Although quick runs was the order of the day for Yorkshire at the start of day three, they found the going tricky. Nottinghamshire’s bowlers restricted their scoring-rate to one which was much slower than that of their first innings, opening bowler Fred Barratt conceding only 23 runs from his 13 overs. Sutcliffe compiled a half-century mainly in the company of Morris Leyland as they shared 68 for the third wicket. The declaration came with four wickets down and the hosts were set 217 to win. In keeping with the previous three innings in the match two wickets fell early but once Nottinghamshire had reached 64 for two a serious collapse set in. This was mainly the work of Abe Waddington who took three of the first four wickets to fall; although opener George Gunn (49) was holding the innings together Waddington returned later to bowl him and the home side were clinging on. Seven wickets had fallen for 39 runs but time was against Yorkshire and, with nine wickets down, the game came to an inconclusive end. Waddington finished with six for 59.

After this game Nottinghamshire won six more matches and finished in fourth place – an improvement of three positions on the previous year. Yorkshire, meanwhile, won only five more matches but went unbeaten through the entire season and finished champions again winning 21 of their 32 matches; their fourth successive title created a new record for any county.

Man of the match:

Unusually, Abe Waddington was 26 when he made his debut for Yorkshire but this was because of him having to wait for the end of the First World War. Part of this had seen him serving on the Somme and, tragically, Major Booth, already a county player, died in his arms. Once he had been given his opportunity Waddington wasted no time in proving his worth to the side; he took exactly 100 wickets in his first season of 1919, when he was awarded his county cap, and 141 one year later, this remaining his best season.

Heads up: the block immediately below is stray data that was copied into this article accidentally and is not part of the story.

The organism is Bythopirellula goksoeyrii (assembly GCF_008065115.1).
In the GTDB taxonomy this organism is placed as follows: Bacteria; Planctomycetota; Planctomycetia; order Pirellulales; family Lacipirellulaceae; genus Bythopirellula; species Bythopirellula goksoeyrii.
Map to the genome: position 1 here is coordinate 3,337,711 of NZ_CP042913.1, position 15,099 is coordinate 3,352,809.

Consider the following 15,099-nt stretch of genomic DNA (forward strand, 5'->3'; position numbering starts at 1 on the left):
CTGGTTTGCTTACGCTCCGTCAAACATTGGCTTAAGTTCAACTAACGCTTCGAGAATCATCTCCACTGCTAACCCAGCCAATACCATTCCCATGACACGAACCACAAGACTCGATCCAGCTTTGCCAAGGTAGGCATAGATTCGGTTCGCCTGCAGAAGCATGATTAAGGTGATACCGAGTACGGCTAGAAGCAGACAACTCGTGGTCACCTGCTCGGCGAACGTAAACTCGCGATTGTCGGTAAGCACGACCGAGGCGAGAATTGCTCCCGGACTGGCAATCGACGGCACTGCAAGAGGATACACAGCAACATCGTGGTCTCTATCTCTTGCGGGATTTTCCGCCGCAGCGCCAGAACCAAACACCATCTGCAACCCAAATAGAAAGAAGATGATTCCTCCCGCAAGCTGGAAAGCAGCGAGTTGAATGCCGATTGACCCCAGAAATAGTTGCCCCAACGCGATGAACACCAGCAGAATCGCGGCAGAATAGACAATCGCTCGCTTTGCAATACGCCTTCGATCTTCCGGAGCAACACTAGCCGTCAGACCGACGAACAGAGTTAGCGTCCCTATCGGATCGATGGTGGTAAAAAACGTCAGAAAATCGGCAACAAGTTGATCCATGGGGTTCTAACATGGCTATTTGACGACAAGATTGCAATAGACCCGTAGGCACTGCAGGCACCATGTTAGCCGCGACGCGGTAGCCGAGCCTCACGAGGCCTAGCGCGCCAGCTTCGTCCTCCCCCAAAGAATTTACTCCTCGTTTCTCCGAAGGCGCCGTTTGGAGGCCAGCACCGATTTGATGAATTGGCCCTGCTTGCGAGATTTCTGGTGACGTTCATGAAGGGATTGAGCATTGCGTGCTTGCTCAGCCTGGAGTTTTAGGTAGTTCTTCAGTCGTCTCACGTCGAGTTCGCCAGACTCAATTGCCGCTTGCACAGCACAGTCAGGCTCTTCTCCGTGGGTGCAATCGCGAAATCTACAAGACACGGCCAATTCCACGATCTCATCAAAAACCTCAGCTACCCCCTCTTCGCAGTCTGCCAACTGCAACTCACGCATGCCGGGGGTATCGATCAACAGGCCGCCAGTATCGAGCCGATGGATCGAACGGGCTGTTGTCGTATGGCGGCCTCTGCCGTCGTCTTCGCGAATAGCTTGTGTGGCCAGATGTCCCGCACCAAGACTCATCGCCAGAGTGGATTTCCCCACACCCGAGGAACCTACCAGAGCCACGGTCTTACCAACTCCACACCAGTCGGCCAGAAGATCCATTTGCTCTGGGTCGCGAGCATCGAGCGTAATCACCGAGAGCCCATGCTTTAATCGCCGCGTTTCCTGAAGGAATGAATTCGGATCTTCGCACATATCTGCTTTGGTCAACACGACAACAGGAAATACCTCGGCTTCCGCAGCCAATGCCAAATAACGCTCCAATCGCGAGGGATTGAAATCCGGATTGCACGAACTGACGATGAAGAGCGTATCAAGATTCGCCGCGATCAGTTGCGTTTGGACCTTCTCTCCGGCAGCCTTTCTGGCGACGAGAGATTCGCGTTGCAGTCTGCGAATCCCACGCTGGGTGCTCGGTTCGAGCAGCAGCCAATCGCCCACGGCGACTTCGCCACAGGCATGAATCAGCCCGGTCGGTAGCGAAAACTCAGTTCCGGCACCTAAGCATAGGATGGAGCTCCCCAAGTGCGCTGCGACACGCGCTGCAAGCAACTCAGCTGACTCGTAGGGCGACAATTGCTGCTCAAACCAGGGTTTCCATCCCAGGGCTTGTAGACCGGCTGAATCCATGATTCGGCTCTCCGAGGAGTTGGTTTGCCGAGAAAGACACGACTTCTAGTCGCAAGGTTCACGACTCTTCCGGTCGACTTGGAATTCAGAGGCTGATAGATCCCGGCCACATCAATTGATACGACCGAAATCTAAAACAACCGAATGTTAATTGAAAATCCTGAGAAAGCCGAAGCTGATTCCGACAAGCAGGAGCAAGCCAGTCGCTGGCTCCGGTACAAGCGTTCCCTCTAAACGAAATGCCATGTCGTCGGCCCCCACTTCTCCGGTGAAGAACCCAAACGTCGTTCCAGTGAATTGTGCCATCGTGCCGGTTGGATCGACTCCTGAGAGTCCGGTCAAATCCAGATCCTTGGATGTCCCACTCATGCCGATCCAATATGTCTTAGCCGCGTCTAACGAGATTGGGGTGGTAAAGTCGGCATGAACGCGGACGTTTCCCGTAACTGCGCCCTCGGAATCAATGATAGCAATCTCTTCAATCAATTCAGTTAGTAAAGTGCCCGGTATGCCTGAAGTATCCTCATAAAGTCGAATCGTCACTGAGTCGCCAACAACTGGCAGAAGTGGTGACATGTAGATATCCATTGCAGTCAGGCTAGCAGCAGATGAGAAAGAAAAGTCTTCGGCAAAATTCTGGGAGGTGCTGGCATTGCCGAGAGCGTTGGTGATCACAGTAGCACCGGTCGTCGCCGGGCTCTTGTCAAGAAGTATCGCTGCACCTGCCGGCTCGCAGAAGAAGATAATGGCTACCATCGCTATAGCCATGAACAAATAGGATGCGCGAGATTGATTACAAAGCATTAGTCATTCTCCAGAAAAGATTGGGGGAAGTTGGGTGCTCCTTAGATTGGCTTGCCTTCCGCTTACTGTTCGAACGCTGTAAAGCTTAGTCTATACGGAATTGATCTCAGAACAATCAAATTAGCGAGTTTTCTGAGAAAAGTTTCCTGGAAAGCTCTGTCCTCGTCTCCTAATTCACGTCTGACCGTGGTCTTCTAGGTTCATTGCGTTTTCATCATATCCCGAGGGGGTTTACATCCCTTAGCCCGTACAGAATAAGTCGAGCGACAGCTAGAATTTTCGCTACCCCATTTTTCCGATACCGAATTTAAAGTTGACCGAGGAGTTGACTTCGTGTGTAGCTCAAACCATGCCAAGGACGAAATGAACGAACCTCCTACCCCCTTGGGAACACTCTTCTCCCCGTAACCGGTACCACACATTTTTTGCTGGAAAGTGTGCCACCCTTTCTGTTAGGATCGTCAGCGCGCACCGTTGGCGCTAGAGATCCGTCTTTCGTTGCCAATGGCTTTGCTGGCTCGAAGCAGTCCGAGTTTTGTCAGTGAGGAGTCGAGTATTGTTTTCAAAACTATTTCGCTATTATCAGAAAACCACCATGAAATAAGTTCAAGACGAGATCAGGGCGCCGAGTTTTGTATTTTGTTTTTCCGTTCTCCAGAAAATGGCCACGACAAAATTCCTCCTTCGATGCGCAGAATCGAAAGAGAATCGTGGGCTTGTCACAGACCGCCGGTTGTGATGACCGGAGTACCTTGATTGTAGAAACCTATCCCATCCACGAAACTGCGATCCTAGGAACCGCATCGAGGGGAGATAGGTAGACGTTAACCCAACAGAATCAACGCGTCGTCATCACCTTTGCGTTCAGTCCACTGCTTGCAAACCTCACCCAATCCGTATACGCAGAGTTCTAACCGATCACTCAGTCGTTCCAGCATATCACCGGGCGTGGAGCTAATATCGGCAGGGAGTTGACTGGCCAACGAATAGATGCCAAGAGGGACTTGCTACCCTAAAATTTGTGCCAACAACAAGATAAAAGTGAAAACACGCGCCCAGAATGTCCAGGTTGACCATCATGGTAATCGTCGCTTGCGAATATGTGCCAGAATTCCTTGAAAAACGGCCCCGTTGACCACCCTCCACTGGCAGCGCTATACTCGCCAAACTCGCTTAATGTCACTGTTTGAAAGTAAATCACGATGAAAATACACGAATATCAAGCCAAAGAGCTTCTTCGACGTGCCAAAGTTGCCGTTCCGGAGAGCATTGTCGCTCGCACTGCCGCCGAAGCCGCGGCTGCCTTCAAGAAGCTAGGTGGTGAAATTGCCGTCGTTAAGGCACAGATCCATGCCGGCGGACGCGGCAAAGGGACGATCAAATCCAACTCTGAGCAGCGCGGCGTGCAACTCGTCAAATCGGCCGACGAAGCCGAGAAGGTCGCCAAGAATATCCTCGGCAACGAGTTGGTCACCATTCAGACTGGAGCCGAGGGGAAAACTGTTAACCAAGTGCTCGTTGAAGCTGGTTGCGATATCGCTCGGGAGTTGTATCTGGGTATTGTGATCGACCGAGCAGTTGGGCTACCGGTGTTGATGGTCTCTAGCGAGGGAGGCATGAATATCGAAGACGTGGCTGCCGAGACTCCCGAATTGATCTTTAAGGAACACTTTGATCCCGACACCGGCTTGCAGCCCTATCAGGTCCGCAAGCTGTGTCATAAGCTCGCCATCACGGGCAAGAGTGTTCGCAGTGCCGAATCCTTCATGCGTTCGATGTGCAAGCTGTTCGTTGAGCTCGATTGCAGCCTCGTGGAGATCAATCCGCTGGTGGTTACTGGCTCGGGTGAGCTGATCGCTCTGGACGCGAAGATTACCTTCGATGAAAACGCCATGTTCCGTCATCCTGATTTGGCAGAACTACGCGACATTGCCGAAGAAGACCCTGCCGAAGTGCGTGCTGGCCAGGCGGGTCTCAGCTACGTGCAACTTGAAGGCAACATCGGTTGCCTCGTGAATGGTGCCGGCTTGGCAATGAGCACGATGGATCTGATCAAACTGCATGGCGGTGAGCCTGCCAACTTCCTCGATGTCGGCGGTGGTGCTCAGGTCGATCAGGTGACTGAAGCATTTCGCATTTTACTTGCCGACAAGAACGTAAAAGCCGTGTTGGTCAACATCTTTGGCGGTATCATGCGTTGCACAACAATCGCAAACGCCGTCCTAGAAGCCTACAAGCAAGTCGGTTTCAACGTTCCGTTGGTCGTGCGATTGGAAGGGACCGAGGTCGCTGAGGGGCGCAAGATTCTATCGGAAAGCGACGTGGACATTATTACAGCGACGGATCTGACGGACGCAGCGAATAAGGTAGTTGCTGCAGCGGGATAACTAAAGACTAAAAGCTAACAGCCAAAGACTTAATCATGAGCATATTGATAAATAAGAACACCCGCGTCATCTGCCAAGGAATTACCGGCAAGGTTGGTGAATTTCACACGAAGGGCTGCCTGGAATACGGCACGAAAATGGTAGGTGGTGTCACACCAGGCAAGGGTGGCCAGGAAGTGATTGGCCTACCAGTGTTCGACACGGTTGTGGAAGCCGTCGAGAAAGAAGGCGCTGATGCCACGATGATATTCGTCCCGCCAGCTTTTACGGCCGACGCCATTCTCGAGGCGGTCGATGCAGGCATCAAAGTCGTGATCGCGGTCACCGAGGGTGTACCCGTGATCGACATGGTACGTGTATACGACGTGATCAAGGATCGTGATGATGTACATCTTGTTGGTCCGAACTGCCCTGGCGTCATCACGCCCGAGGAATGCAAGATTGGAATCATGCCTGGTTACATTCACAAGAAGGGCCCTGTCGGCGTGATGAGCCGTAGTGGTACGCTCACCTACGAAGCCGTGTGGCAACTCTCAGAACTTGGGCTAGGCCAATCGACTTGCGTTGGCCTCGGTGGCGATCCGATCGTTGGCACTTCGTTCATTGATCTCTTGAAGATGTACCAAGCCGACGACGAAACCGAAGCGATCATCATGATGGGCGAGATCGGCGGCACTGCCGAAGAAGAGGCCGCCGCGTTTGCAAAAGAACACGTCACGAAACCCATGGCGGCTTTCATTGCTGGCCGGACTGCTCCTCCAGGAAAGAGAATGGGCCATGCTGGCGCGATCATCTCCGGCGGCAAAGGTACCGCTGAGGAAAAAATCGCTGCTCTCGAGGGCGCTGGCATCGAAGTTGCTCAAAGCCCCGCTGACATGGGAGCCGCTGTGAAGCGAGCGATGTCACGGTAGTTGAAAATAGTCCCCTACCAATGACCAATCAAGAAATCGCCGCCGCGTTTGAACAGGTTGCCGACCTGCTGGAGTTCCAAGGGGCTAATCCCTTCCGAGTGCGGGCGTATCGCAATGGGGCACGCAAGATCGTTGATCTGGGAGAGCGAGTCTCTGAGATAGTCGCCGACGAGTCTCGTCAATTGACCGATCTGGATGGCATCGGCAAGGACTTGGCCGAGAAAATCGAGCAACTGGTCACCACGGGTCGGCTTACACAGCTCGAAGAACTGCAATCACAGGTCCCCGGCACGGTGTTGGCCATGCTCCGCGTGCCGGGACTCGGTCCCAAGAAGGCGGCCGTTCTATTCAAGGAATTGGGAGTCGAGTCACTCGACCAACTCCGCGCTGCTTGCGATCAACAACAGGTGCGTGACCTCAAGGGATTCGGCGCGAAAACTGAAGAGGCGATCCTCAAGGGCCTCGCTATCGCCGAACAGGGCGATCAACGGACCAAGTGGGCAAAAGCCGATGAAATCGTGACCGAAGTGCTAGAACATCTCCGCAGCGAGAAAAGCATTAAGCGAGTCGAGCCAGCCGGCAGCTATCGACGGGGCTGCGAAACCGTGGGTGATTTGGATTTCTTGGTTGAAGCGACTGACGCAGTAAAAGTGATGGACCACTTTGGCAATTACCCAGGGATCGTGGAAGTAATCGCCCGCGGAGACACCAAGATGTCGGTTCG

• Born in Clayton, Bradford in 1893, Waddington honed his skills with four different clubs in his developmental years including Lidget Green and Laisterdyke. A left-arm fast-medium bowler, he bowled with a flowing action after a curved run-up but could make the ball rear up awkwardly. Bowling a good length, he got the ball to move off the pitch as the Northamptonshire batsmen discovered when he took his career-best of eight for 34 against them at Headingley in 1922. By this time he had played in two Tests on the tour of Australia in 1920/21 but did not add to this experience.

    Unfortunately Waddington injured an arm in 1923 and was never again quite the same bowler, also suffering from persistent shoulder trouble. In only one of his last five seasons did he pass the 100-wicket mark and he decided to retire after the end of the 1927 season at the age of 34. Despite not having played long enough to be awarded a benefit, he received a grant of £1,000 in the following year. His Yorkshire career ended with him having taken 835 wickets in 255 matches. He took five wickets in an innings on 51 occasions and ten wickets in a match ten times. As well as playing for England, he experienced representative cricket with the MCC, the North and the Players.